[Marxism] HBO documentary leads to freeing of West Memphis Three
lnp3 at panix.com
Fri Aug 19 11:51:19 MDT 2011
(As I have stated on numerous occasions, HBO sets the standard for
fearless, groundbreaking documentaries of the sort that public
television supposedly was created to air.)
JOE BERLINGER AND BRUCE SINOFSKY IN COURT TODAY TO
WITNESS THE CONCLUSION
OF THEIR HBO DOCUMENTARY, PARADISE LOST
Filmmakers To Change Ending As Decision Is Handed-Down
Jason Baldwin, Damien Echols and Jessie Misskelly set free
Paradise Lost 3: Purgatory set to air on HBO January 2012
Jonesboro, Ark (August 19, 2011) –Critically acclaimed HBO
Documentary Paradise Lost filmmakers Joe Berlinger and Bruce
Sinofsky were in court today to witness the stunning conclusion in
which, after 18 years in prison, Jason Baldwin, Damien Echols and
Jessie Misskelly, known as the West Memphis Three, were set free.
The award-winning HBO documentary series Paradise Lost: The Child
Murders at Robin Hood Hills (1996) and Paradise Lost 2:
Revelations (2000) spawned a worldwide movement to free the West
Memphis Three for wrongful murder convictions. Set to debut on
HBO in January 2012, Paradise Lost 3: Purgatory will have its
theatrical premiere at the Toronto International Film Festival
with a number of prestigious festival dates to follow this Fall.
This film tells the entire story from the arrests in 1993 to the
growing movement, through the entire appeals process and the
uncovering of new evidence, concluding with their release.
As Damien Echols notes in the film, if not for the Paradise Lost
documentaries, “…these people would have murdered me, swept this
under the rug, and I wouldn't be anything but a memory right now."
On May 5, 1993, the bodies of three eight-year-old boys were found
next to a muddy creek in the wooded Robin Hood Hills area of West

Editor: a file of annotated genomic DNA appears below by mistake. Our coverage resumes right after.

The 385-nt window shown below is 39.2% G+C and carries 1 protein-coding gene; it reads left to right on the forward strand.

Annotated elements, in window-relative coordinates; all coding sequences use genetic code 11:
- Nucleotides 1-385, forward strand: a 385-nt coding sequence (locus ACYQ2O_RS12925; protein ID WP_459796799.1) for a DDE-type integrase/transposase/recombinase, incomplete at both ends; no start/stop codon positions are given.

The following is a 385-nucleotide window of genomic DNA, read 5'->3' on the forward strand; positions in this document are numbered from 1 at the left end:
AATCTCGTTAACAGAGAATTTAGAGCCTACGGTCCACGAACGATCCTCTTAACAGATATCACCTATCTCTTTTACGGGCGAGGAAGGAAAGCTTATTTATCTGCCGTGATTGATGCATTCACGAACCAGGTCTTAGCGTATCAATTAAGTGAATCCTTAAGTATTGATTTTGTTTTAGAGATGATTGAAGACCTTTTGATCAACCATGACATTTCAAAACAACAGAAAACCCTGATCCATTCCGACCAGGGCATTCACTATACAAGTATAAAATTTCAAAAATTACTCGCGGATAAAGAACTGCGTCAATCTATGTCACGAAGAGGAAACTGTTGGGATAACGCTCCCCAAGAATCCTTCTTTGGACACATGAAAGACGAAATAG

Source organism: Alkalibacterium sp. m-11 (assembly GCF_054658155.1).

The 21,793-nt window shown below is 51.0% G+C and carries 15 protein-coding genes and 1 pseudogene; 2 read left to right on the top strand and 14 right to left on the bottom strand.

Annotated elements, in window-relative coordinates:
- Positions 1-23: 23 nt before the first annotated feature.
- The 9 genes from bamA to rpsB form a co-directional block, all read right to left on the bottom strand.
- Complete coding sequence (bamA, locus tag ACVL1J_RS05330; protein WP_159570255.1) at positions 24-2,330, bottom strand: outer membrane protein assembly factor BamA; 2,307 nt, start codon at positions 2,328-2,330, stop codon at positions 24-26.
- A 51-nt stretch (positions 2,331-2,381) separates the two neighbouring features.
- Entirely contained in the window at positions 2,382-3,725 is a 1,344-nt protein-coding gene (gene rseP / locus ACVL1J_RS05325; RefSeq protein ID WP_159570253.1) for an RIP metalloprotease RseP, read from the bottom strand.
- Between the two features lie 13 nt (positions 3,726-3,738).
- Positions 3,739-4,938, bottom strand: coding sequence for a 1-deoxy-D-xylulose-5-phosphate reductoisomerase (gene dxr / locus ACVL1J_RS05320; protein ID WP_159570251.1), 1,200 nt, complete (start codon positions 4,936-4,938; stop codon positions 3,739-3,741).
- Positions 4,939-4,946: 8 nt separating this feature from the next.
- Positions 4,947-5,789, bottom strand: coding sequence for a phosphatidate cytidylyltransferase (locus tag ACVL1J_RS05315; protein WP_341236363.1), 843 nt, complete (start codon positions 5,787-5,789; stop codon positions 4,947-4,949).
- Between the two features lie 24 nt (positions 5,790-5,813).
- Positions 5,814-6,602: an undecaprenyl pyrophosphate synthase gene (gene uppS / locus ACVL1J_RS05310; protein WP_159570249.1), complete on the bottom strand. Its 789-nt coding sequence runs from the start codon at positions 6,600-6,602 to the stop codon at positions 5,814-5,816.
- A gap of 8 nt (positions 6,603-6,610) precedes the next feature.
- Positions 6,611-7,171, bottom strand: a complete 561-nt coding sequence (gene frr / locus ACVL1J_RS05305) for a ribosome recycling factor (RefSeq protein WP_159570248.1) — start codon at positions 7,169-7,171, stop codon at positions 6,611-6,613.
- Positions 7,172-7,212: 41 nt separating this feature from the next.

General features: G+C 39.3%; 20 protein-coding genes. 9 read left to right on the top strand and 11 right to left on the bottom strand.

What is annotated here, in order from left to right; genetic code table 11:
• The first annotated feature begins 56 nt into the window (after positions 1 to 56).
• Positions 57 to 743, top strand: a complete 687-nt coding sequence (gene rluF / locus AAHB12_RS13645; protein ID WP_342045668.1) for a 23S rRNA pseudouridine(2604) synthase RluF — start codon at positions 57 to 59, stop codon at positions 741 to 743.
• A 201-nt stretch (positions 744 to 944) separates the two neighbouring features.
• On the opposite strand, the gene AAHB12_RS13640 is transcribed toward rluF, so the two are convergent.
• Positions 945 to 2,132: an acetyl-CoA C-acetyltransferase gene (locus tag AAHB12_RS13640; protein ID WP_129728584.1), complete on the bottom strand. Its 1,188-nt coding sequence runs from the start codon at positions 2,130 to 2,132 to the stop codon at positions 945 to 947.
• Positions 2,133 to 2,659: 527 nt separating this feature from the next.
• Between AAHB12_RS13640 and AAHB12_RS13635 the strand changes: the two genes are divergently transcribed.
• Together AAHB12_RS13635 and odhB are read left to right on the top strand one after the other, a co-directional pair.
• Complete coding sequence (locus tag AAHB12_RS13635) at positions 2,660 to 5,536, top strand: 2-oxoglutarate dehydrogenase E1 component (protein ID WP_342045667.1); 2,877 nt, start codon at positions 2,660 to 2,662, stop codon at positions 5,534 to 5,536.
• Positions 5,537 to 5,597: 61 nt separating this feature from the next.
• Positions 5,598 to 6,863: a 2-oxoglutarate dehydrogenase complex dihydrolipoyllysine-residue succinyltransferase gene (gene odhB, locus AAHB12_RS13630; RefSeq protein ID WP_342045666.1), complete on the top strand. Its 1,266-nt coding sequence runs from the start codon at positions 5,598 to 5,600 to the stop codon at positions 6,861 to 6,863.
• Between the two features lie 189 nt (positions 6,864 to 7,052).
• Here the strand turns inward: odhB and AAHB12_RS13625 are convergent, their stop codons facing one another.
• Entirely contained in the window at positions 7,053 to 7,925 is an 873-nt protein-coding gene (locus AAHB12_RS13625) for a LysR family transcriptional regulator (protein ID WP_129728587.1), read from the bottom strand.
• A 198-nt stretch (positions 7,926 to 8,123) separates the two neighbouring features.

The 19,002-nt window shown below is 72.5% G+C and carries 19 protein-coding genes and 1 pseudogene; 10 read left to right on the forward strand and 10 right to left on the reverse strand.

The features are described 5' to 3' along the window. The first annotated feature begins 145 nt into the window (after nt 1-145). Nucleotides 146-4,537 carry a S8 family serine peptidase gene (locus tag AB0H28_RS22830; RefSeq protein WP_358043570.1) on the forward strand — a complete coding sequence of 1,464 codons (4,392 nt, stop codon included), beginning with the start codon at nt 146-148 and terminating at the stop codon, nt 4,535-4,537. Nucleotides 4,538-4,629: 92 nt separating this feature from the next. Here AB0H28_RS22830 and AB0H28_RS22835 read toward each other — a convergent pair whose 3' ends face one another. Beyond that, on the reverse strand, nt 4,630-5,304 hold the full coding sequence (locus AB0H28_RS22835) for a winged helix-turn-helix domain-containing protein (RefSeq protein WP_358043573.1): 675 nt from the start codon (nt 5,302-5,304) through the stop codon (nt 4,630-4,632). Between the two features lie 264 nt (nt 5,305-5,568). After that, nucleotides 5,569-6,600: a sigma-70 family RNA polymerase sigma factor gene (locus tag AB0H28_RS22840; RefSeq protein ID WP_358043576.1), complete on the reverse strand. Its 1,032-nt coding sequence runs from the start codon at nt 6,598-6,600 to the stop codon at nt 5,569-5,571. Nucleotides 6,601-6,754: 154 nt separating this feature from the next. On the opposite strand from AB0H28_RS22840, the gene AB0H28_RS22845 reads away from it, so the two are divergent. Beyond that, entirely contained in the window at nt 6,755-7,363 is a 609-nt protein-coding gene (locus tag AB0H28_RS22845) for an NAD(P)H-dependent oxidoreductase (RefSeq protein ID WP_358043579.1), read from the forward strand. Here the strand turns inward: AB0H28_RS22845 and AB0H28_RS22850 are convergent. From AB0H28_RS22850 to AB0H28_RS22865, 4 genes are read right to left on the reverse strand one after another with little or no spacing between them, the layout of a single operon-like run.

Memphis, Arkansas. A month later, three teenagers, Jason Baldwin,
Damien Echols and Jessie Misskelly, were arrested, accused and
convicted of brutally raping, mutilating and killing the boys.
Fraught with innuendoes of devil worship, allegations of coerced
confessions and emotionally charged statements the case was one of
the most sensational in state history. The films sparked a
national debate regarding the innocence or guilt of the West
With the support of HBO, the filmmakers have stuck with the story
over an 18 year period making these compelling films in order to
continue to shed light, raise awareness and spur debate about the
events that transpired at that time and in subsequent years after
“Eighteen years and three films ago we started this journey to
document the terrible murders of three innocent boys and the
subsequent circus that followed the arrests and convictions of
Baldwin, Echols and Misskelly”, said Director and Producer Joe
Berlinger. “To see our work culminate in the righting of this
tragic miscarriage of justice is more than a filmmaker could ask
for. Added co-director Bruce Sinofsky: "Today, we along with HBO
are humbled to be a part of this remarkable outcome.”
Premiering at the 1996 Sundance Film Festival, Paradise Lost: The
Child Murders at Robin Hood Hills went on to win many accolades
after its HBO broadcast, including receiving Emmy and Peabody
Awards, a DGA nomination and was named Best Documentary by the
National Board of Review.
Paradise Lost 3: Purgatory is directed and produced by Joe
Berlinger. Co-directed and produced by Bruce Sinofsky. Edited by
Alyse Ardell Spiegel; Director of Photography Bob Richman and
producer/second unit director Jonathan Silberberg. Featuring songs